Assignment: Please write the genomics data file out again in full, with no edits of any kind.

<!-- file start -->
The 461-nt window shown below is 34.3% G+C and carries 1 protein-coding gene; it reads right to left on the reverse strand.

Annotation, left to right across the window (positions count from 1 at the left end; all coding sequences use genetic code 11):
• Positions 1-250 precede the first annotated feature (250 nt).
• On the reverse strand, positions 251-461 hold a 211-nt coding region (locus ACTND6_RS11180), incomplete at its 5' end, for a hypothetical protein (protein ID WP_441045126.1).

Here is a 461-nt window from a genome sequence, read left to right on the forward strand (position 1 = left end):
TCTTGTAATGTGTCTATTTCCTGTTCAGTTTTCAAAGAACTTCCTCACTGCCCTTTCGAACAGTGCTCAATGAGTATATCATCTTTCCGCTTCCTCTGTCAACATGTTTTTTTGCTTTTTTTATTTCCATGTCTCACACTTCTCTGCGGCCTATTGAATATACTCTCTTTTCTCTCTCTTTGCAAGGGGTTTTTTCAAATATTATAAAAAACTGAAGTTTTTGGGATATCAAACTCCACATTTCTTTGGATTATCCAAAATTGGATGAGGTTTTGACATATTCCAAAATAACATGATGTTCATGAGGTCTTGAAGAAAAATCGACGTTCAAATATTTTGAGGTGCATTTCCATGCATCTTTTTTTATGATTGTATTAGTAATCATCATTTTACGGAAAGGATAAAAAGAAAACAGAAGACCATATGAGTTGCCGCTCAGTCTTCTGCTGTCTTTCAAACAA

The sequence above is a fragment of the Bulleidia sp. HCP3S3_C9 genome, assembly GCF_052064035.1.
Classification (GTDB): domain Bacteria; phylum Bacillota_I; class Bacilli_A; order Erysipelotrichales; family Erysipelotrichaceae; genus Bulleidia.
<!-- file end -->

The 461-nt window shown below is 34.3% G+C and carries 1 protein-coding gene; it reads right to left on the reverse strand.

Annotation, left to right across the window (positions count from 1 at the left end; all coding sequences use genetic code 11):
• Positions 1-250 precede the first annotated feature (250 nt).
• On the reverse strand, positions 251-461 hold a 211-nt coding region (locus ACTND6_RS11180), incomplete at its 5' end, for a hypothetical protein (protein ID WP_441045126.1).

Here is a 461-nt window from a genome sequence, read left to right on the forward strand (position 1 = left end):
TCTTGTAATGTGTCTATTTCCTGTTCAGTTTTCAAAGAACTTCCTCACTGCCCTTTCGAACAGTGCTCAATGAGTATATCATCTTTCCGCTTCCTCTGTCAACATGTTTTTTTGCTTTTTTTATTTCCATGTCTCACACTTCTCTGCGGCCTATTGAATATACTCTCTTTTCTCTCTCTTTGCAAGGGGTTTTTTCAAATATTATAAAAAACTGAAGTTTTTGGGATATCAAACTCCACATTTCTTTGGATTATCCAAAATTGGATGAGGTTTTGACATATTCCAAAATAACATGATGTTCATGAGGTCTTGAAGAAAAATCGACGTTCAAATATTTTGAGGTGCATTTCCATGCATCTTTTTTTATGATTGTATTAGTAATCATCATTTTACGGAAAGGATAAAAAGAAAACAGAAGACCATATGAGTTGCCGCTCAGTCTTCTGCTGTCTTTCAAACAA

The sequence above is a fragment of the Bulleidia sp. HCP3S3_C9 genome, assembly GCF_052064035.1.
Classification (GTDB): domain Bacteria; phylum Bacillota_I; class Bacilli_A; order Erysipelotrichales; family Erysipelotrichaceae; genus Bulleidia.